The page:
Study on incidence of fungal aetiology in cases of chronic rhinosinusitis: a teaching hospital based study

Kamalpreet Singh, Sunil Goyal, Arun Gupta


Background: To study the presence of fungus and their types in nasal swabs taken from osteomeatal complex and in cases of nasal polyp from the nearest point of osteomeatal complex under endoscopic vision from the patients of chronic rhinosinusitis, using fungal culture and smear as the diagnostic method and to ascertain radiological, endoscopic and clinicopathological correlation.

Methods: 100 patients with CRS attending ENT OPD at tertiary care hospital to know the presence of fungus and their types and correlate clinico-pathological findings among patients of CRS with positive fungal culture and staining with those without positive fungal culture and staining.  

Results: Positive fungal cultures and smear in all cases including those who underwent endoscopic sinus surgery tissue samples were submitted for fungal elements, eosinophilia and fungal culture. Evidence of fungal infection was obtained in 32% (n=32) cases. Amongst the total patients, in 68 (68%) patients fungal culture and smear were negative (Table 1). Correlation between CT score (Lund-Mackay) and endoscopic findings score (Lund- Mackay) among patients of CRS with positive fungal etiology and CRS without positive fungal etiology showed highly significant p value.

Conclusions: The fungal infection is frequent in patients with chronic rhinosinusitis (32%), though on the lower side when compared to various other studies which have shown much more incidence of fungus in cases of CRS using advanced diagnostic tools and better methods of sample collection. Based on our results, Aspergillus (71.875%) was the most frequent isolated fungus in CRS patients followed by Mucormycosis and Candida.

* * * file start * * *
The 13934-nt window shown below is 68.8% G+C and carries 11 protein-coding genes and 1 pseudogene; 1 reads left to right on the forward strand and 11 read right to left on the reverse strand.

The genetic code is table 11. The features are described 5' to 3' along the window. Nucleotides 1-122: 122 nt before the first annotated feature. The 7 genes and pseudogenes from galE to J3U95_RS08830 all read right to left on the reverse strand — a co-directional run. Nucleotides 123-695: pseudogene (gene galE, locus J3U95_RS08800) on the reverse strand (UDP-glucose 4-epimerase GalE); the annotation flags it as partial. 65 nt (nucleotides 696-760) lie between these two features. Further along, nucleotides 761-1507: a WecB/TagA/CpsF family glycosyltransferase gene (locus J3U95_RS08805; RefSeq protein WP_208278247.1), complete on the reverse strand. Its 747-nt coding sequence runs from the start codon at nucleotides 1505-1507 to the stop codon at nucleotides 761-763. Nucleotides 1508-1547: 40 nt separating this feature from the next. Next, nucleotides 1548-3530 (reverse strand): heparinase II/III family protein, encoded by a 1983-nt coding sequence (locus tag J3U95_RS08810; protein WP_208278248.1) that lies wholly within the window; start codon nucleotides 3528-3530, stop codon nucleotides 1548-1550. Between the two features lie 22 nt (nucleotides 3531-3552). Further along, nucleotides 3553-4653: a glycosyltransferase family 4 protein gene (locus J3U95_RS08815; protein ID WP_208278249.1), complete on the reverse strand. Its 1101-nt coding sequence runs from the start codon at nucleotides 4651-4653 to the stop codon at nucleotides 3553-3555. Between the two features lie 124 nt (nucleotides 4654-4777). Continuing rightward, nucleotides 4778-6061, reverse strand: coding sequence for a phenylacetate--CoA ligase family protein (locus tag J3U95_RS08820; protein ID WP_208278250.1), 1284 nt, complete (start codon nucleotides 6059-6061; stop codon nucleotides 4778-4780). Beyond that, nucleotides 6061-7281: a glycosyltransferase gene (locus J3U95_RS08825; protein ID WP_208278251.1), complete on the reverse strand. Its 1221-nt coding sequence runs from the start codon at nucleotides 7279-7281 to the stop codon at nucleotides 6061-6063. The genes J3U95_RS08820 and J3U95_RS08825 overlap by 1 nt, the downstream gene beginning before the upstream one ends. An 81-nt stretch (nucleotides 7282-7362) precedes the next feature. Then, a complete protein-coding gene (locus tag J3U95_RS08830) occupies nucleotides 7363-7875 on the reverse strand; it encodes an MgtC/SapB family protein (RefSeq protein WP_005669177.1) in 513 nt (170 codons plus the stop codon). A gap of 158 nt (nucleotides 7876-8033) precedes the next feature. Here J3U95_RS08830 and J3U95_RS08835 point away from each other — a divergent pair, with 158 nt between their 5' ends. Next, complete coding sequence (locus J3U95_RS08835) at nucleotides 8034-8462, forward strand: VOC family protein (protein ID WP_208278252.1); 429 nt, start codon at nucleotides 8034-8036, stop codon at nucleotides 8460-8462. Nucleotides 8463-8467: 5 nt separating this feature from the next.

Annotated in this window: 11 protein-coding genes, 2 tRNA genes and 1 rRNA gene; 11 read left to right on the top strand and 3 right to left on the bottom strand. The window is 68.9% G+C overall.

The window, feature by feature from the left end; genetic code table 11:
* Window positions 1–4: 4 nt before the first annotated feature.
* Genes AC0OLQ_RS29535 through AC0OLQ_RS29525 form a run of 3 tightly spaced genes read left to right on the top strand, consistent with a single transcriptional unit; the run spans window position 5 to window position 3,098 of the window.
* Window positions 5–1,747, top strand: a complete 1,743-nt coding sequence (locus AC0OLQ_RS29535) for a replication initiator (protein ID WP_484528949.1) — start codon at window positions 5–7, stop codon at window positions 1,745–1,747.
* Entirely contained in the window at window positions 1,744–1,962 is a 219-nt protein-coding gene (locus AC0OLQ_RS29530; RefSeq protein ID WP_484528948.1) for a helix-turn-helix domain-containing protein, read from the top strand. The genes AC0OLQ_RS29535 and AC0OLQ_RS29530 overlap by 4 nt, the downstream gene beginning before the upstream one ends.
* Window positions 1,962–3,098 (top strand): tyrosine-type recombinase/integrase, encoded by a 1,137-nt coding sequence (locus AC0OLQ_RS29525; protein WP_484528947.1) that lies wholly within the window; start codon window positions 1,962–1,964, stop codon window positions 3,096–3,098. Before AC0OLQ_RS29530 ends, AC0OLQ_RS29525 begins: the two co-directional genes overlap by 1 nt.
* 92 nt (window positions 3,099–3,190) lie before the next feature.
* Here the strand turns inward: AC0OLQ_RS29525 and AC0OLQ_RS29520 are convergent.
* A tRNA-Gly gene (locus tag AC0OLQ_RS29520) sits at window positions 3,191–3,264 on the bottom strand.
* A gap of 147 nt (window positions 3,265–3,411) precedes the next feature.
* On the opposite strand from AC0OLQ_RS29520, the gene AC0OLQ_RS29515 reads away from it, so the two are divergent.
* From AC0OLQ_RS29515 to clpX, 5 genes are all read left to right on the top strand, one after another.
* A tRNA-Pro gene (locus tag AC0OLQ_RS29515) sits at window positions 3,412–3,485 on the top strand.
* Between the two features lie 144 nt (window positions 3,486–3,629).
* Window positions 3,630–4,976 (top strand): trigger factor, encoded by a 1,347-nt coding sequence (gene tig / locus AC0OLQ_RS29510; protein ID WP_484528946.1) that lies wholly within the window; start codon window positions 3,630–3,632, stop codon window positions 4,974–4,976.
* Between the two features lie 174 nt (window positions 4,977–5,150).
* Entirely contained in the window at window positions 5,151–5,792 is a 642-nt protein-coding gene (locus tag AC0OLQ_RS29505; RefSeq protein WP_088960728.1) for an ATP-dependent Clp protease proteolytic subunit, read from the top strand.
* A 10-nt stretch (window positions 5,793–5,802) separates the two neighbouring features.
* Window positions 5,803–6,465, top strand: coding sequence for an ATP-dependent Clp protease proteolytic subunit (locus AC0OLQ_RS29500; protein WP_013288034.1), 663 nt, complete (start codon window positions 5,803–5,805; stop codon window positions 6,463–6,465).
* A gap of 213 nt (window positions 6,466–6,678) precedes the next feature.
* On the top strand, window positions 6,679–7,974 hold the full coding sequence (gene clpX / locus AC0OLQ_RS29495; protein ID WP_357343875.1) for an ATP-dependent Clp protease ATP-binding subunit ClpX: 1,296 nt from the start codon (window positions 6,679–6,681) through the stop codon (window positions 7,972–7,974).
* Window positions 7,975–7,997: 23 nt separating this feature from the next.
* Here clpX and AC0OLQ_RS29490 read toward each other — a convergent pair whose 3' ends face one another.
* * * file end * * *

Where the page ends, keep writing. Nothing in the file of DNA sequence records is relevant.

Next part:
Fungus, Chronic rhino sinusitis, Etiology, Polyps and nasal discharge

Full Text:



Van CP, Van HH, Bachert C. Pathogenesis of chronic rhinosinusitis. Curr Allergy Asthma Rep. 2006;6(6):487-94.

Lanza DC, Kennedy DW. Adult rhinosinusitis defined. Otolaryngol Head Neck Surg 1997;117(3):1-7.

Van CP, Van HH, Bachert C. Pathogenesis of chronic rhinosinusitis. Curr Allergy Asthma Rep. 2006;6(6):487-94.

Benninger MS. Adult chronic rhinosinusitis: Definitions, diagnosis, epidemiology, and pathophysiology. Otolaryngol- Head Neck Surg. 2003;129(3):1-32.

Catten MD, Murr AH, Goldstein JA, Anand N. Mhatre, PhD, Anil K. Lalwani, MD. Detection of Fungi in the Nasal Mucosa Using Polymerase Chain Reaction. Laryngoscope. 2001;111:399-403.

Lund VJ, Mackay IS. Staging in rhinosinusitis, Rhinology. 1993;31:183-4.

Ponikau JU, Sherris DA. The role of airborne mold in chronic rhinosinusitis. J Allergy Clin Immunol 2006;118(3):762-3.

Dall’Igna C, Palombini BC, Anselmi F, Araujo E, Dall’Igna DP. Fungal rhinosinusitis in patients with chronic sinusal disease. Rev Bras Otorrinolaringol (Engl Ed) 2005;71(6):712-20.

Gwaltney JM Jr, Phillips CD, Miller RD, Riker DK. Computed tomographic study of the common cold. N Engl J Med. 1994;330(1):25-30.

Gosepath J, Mann WJ. Current concepts in therapy of chronic rhinosinusitis and nasal polyposis. ORL J Otorhinolaryngol Relat Spec. 2005;67(3):125-36.

Rupa V, Thomas M. Different types of fungal sinusitis occurring concurrently: implications for therapy Eur Arch Otorhinolaryngol. 2013;270(2):603-8.

Data citation

Copyright form